It might have been that Ms. O’Brien got the best feedback from student volunteers in the hiring process. She might have had the best teaching demonstration. She might have networks within the hiring committee or networks in the larger field that her department wants to tap into. Or it could be that the department ultimately decided it needed another female professor (the other two candidates were men). In other words, there might have been a lot of legitimate professional reasons to hire her beyond a conspiracy theory.

    And then, of course, there is always the “it” factor. She might just have been inexplicably more charismatic during her campus visit than the other candidates. I can’t tell you how many times I’ve seen candidates who seem to me like the leading contender get brushed aside by faculty who have for mysterious reasons fallen in love with the competition, while candidates who seem to do everything you aren’t supposed to do on a campus visit get first offers. The job talk, the teaching demonstration, and the interviews are sometimes not nearly as valuable as the shmoozing that goes on over alcohol during the informal session of a campus visit.

    • Patsy Koenig

      No. Like the author stated: her selection was due to her abberant beliefs. Those beliefs are promoted and rewarded by the Freemasons, who control the Universities…and every other instituion in the world, by now.

  • Kamilla

    “Christians for Biblical Equality” had a speaker at their conference last year who is a student at Marquette. Her bio for the conference says, “She is writing her dissertation on theological anthropology and intersex.”

    And the description for her workshop reads:

    “Gender Construction in Society and Church: What We Can Learn from the Intersexed **

    Because of the creation of Adam and Eve, most Christians assume there are only two sexes (male and female), and that these sexes work themselves out in two genders (masculine and feminine). Intersexed persons are those born neither clearly male nor female. Some intersexed persons and their advocates are calling for recognition of a third sex category and rejection of traditional understandings of male and female, an idea not yet adequately explored by theologians. Jesus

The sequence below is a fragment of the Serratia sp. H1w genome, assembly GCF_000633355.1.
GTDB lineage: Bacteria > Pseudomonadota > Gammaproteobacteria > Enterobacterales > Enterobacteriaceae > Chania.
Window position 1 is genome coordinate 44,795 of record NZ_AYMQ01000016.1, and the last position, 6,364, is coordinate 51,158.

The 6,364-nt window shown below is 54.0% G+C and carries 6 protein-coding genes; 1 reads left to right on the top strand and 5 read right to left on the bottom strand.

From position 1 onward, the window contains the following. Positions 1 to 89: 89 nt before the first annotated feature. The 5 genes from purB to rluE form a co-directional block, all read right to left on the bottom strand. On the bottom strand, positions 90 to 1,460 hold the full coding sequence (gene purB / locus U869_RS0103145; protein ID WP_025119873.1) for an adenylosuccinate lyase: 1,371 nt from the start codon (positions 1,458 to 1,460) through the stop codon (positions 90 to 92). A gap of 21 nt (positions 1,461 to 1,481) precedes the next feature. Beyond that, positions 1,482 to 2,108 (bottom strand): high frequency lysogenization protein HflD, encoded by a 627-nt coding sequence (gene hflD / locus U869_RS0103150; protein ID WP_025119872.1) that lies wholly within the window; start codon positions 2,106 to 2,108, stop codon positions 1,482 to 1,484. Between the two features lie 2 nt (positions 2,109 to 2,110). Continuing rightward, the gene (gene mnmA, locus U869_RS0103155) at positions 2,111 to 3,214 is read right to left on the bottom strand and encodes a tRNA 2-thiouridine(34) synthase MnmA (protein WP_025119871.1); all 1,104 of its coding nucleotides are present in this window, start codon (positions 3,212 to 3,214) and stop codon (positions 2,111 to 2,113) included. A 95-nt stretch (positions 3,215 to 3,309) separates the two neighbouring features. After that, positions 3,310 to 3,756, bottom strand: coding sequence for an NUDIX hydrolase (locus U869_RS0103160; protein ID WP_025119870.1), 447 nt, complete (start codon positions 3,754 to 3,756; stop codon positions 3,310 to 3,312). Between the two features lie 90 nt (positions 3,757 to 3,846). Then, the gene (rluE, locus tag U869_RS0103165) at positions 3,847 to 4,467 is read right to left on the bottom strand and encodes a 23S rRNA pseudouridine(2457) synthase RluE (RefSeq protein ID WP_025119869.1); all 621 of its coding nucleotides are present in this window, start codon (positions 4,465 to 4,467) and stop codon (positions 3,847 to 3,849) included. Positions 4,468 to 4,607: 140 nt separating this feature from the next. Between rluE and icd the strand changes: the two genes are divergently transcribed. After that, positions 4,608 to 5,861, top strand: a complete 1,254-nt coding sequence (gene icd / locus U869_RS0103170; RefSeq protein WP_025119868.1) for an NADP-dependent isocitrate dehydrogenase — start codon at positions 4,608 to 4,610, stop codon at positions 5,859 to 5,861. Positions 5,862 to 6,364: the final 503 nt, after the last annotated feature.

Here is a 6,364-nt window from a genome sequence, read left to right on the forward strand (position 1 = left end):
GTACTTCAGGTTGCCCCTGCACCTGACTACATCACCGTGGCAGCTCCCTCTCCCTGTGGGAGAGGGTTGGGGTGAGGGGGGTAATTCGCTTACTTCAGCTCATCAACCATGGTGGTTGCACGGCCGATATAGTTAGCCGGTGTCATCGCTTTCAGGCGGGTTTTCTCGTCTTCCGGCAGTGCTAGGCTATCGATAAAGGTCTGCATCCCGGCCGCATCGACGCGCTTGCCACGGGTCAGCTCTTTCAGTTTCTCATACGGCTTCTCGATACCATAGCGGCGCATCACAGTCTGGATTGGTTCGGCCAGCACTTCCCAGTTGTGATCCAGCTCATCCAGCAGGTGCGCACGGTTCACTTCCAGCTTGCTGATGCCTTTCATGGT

• R.C.

    Kamilla:

    Perhaps Marquette just wanted to provide students like this young woman more resources for their studies?

    Perhaps so.

    But we are undoubtedly at a moment in the life of the American Church where dissent needs rather to be corrected than tolerated among those in teaching positions over the faithful, and most particularly in matters related to sexuality.

    As a consequence, when a person is considered for a teaching position, it is a moral obligation for Catholic institutions to do more, not less, than they might have done in former decades, to ensure fidelity to the Church’s teachings on human sexuality.

    Moreover, when the particular studies and interests of the candidate in question are largely focused on sexual matters, the need for careful “vetting” becomes more pronounced: Partly because that person, if hired, will clearly be teaching on those particular topics and must therefore meet a higher standard of orthodoxy in that area of Church teachings. But also partly because people who are engaged in scholarly studies of sexual matters in the last fifty years or so have almost uniformly been advocates for normalizing sexual perversion of one kind or another.

    Therefore, the fact that Jodi O’Brien’s scholarly pursuits are what they are should have led any decision-makers to (a.) be predisposed to reject her as a suitable hire out-of-hand, and (b.) be willing to give her a second chance only to the degree that interviews and reviews and her C.V. made her such a wonderful candidate in every other way that her sheer superiority to other candidates forced a deeper look. (But of course one of the highest priorities of that deeper look would have been to ensure faithfulness to the Church’s teachings. The last thing one wants to do is hire a charismatic and effective heresiarch.)

  • Kamilla

    RC,

    I agree completely – I was being sarcastic with my last line.

    Kamilla

  • georgie-ann

    …but doesn’t this probably also indicate MORE extensive problems of a deviant nature “under the bland surface” of what poses as the “Catholic” administration and faculty of this school,…surely there must be more “like her” already “in place” to be able to bring her “on board” so easily,…

    it’s what’s going on “under the surface” that is probably the even bigger problem,…